Henry Ford was an American industrialist as he made vehicles that were accessible and affordable to middle class Americans. He was a business magnate as he founded Ford Motor Company, and he was chief developer of the assembly line technique, revolutionizing mass production. But did you know that Henry Ford invented a car that ran on hemp-ethanol?

According to Very Magazine, Henry Ford presented his groundbreaking hemp fueled cellulose-plastic prototype car after 12 years of research. The panels proved to have the impact strength 10 times stronger than steel as it was built with 70% cellulose fibres. 

In December of 1941 Popular Mechanics Magazine said, “The experimental model is pictured as a step toward materialization of Henry Ford’s belief that some day he would “grow automobiles from the soil.”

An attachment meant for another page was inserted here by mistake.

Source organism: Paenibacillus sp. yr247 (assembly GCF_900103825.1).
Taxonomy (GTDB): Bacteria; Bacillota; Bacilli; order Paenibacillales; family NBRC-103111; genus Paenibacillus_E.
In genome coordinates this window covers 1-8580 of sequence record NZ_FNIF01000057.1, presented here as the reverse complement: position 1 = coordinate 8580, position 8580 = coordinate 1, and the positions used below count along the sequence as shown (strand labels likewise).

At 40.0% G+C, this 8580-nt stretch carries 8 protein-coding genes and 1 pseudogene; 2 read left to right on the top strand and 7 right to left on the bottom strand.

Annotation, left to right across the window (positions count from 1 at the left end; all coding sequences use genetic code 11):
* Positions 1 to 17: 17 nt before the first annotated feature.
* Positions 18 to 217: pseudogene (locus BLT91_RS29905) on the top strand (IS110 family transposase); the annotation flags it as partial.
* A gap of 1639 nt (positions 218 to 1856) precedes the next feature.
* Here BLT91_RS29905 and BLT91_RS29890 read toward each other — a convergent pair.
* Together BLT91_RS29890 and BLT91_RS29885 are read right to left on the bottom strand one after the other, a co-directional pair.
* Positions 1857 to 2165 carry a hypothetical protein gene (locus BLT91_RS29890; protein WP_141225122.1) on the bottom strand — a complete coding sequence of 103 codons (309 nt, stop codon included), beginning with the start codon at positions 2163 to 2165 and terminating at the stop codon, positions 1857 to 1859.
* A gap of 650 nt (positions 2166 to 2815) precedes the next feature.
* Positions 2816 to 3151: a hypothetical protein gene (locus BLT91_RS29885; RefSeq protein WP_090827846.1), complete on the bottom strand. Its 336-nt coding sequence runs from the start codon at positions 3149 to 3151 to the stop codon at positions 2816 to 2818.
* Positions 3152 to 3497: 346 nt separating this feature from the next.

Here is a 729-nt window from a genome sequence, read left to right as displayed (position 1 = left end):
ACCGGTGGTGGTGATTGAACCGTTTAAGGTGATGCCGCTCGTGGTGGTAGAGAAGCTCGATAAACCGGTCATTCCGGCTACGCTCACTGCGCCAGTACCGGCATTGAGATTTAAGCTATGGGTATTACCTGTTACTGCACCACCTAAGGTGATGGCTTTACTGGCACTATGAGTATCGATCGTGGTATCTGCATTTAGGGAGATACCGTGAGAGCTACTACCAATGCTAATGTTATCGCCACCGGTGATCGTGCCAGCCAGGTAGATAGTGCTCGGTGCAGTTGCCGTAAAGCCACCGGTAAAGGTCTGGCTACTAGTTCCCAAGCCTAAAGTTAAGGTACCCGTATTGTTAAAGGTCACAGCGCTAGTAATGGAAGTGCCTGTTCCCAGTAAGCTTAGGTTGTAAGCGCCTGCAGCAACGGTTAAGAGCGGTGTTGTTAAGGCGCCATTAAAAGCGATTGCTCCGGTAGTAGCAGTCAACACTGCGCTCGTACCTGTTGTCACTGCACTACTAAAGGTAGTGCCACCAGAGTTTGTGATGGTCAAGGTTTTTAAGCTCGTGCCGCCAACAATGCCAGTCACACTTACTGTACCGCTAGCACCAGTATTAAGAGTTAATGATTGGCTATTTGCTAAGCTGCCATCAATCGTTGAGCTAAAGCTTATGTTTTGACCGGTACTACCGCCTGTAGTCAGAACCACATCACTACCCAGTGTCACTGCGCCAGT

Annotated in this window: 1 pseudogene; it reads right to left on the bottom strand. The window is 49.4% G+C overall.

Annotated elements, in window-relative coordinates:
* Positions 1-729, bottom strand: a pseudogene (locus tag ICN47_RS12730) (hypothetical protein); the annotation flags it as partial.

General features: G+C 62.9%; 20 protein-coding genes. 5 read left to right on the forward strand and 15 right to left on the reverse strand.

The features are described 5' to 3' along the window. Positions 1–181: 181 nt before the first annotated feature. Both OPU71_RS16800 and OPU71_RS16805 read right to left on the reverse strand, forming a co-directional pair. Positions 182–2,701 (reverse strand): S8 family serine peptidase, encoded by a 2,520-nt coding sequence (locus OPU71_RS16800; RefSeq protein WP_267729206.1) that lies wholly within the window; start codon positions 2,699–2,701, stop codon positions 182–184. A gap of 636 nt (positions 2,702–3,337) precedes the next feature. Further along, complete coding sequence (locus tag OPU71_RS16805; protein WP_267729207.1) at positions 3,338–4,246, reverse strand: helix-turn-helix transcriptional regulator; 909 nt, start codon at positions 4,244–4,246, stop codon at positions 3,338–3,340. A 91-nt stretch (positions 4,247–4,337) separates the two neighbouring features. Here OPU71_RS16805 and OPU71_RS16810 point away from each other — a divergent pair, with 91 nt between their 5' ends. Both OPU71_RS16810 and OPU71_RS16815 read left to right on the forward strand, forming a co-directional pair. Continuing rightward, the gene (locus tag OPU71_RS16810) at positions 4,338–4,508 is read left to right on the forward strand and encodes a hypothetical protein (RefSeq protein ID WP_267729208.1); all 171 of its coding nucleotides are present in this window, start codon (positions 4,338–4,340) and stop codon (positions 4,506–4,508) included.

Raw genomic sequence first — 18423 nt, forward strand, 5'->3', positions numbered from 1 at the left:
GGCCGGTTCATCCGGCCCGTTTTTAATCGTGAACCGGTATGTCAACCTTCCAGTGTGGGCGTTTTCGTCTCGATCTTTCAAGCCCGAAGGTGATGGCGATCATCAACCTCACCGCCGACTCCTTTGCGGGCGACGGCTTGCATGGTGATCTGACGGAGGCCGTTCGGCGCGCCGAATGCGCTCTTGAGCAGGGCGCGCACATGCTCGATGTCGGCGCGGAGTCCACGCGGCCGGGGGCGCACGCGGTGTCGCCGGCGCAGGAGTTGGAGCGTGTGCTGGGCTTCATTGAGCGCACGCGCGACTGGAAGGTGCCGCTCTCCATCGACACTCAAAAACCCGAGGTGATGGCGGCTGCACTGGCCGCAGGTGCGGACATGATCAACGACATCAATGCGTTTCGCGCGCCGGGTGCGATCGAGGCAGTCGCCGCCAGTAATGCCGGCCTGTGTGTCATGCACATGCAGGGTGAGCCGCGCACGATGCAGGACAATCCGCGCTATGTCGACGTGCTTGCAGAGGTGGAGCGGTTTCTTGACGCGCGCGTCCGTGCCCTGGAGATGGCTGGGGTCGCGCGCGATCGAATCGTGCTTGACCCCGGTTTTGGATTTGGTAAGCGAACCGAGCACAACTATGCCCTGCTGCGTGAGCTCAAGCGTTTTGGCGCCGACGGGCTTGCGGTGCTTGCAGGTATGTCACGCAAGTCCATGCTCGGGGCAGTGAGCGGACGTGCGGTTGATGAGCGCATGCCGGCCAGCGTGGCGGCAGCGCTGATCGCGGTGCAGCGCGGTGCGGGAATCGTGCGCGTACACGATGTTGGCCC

Many southwest Florida locals take pride in the history of Fort Myers that includes the uncommon friendship of Thomas Edison, Henry Ford, and Harvey Firestone that sparked the Edison Botanical Research Corporation.

 “In 1927, Thomas Edison, Henry Ford, and Harvey Firestone were concerned about America’s dependence on foreign rubber sources for its industrial enterprises. The three men formed the Edison Botanic Research Corporation (EBRC), and the following year, built this Laboratory, which became the project’s international headquarters.” —Edison Ford Winter Estates

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“It will be a car of darn sight better design in every form. And don’t forget the motor car business is just one of the industries that can find new uses for plastics, made from what’s grown in the land!” Henry Ford—New York Times, 2 Feb 1941, according to Very Magazine.

Very Magazine also states “An all-plastic car 300 pounds lighter than comparable models built of steel and having ten times the impact resistance of steel is near completion in the Ford plant at Dearborn, Mich., Popular Science Monthly announced last week. In a special interview, it was said, Henry Ford predicted that his test car, made of plastic body, hood and fenders, would be lighter, safer and less expensive.”